In 2012, a pale woman with crazy eyebrows and a keytar strapped to her back made a video of herself, wearing a kimono and holding up hand-Sharpied signs on a street in Melbourne. One by one, the signs flipped, explaining that the woman had spent the last 4 years writing songs. She was a musician, and had parted ways with her record label, which had said the cost of her next album would be a whopping $500,000. She and her band mates were very happy to no longer be with the label, and had worked hard to create some great new music and art. But they couldn’t finish producing the record on their own. She needed people’s help to get it off the ground and to make what was now her business — independent music — work.
“This is the future of music,” one of her signs read. Another, “I love you.”
And then she posted the video on Kickstarter. In 30 days, it raised $1.2 million dollars. 24,883 people pre-ordered the album, bought artwork, or simply donated money. The album and tour became a huge success, and the artist turned her music into a real, profitable business. The woman in the kimono, if you haven’t heard this story already, was Amanda Palmer, and she went on to give a massively popular TED talk about the whole affair.
Palmer changed the game for independent musicians with that campaign. And she did it, not by simply asking for money, but by telling her story.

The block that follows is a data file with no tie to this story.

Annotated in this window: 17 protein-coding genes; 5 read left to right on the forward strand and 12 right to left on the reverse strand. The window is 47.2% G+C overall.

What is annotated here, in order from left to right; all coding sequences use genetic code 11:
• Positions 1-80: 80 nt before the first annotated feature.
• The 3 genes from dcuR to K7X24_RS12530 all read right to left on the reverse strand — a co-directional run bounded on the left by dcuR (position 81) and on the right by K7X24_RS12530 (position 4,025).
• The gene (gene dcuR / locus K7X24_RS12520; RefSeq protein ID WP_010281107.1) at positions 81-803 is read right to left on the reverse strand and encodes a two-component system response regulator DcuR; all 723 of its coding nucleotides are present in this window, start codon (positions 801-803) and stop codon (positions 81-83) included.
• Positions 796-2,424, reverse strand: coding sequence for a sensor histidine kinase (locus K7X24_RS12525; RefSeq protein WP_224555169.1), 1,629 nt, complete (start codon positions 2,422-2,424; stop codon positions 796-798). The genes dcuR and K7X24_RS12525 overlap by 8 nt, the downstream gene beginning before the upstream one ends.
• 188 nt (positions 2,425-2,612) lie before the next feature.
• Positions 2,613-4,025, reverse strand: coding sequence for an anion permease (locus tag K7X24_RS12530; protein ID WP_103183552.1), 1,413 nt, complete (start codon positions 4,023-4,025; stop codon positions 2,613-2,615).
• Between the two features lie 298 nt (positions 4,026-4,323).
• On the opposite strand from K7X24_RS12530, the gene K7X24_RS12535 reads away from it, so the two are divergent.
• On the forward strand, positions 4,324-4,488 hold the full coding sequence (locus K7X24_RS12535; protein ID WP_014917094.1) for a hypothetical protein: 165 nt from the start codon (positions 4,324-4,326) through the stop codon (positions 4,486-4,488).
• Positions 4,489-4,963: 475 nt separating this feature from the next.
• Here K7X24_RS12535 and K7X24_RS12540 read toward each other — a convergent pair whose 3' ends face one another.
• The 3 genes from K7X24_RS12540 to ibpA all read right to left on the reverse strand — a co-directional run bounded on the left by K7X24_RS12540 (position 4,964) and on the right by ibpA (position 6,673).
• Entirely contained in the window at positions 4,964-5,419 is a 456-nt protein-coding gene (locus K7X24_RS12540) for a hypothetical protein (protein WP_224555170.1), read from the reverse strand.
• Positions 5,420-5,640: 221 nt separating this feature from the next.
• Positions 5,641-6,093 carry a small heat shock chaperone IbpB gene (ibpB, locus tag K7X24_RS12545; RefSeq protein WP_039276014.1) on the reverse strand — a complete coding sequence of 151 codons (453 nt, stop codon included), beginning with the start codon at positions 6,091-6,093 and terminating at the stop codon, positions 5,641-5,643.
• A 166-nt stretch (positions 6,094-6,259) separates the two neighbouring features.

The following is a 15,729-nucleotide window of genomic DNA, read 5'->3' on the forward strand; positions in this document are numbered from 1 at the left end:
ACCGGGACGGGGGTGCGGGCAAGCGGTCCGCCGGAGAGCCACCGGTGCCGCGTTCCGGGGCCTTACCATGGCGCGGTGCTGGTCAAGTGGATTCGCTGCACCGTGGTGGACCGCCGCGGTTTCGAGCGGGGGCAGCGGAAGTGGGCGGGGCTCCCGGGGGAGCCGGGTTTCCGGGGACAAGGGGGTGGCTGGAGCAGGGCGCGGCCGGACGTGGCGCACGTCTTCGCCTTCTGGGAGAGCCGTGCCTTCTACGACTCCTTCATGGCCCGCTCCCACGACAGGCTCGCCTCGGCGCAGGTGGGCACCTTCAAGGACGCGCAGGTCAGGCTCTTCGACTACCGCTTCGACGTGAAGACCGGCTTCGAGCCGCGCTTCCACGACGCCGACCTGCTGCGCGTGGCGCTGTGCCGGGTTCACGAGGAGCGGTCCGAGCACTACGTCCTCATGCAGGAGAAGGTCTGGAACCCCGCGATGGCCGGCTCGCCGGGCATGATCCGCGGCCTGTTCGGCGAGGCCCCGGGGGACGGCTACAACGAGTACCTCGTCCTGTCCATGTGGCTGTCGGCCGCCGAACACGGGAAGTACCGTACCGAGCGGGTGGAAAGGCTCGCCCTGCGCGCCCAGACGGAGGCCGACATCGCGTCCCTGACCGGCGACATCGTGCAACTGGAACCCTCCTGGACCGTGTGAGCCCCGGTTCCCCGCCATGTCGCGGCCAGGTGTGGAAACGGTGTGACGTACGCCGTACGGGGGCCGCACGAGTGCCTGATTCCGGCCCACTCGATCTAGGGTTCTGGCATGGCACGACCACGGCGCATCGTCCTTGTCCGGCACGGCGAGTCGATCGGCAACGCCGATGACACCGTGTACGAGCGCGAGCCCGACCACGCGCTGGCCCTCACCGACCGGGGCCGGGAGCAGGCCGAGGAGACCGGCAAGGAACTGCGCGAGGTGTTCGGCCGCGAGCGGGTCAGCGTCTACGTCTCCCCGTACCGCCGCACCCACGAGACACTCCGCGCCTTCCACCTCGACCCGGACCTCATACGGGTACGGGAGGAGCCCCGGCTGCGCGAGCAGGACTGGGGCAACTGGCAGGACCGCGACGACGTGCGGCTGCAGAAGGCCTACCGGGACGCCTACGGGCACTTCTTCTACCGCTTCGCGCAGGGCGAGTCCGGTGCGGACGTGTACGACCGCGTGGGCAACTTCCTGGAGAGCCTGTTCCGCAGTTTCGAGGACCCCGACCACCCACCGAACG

Every few minutes, a new buzzword rips through the business world, skids, gets a few quick books written on it, and ends up in a pile of tired terms next to “synergy.” Today, one of the biggest corporate buzzwords is “storytelling.” Marketers are obsessed with storytelling, and conference panels on the subject lately have fewer empty seats than a Bieber concert.
Funny thing is, storytelling has been the buzzword off and on since advertising became a thing. It’s always coming out of the buzzword pile because, at the end of the day, it’s a timeless skill. Stories have been an essential driver of change throughout human history. For good and for ill.
And now more than ever, businesses, workers, and leaders have opportunities to stand out, spread messages, and make change through storytelling.
Good stories surprise us. They have compelling characters. They make us think, make us feel. They stick in our minds and help us remember ideas and concepts in a way that numbers and text on a slide with a bar graph don’t.
The reason Kickstarter works, and how thousands of creators have rallied the support of millions on its platform, is because it allows people to get their stories in front of others. And it doesn’t just allow it; Kickstarter requires it. Every project must have a video where the creators explain why they’re doing what they’re doing, and why they need help.
Unfortunately, in the era of PowerPoint and status updates, many of us have forgotten how to tell a good story.
As ubiquitous publishing and sharing tools transform our digital lives, storytelling is becoming uniquely essential. It’s no longer a luxury afforded to the wealthy ruling class or the companies who happen to own printing presses and delivery trucks. And as we spend increasing amounts of time consuming content by the streamful, storytelling is a skill that every business — and individual — will need to master.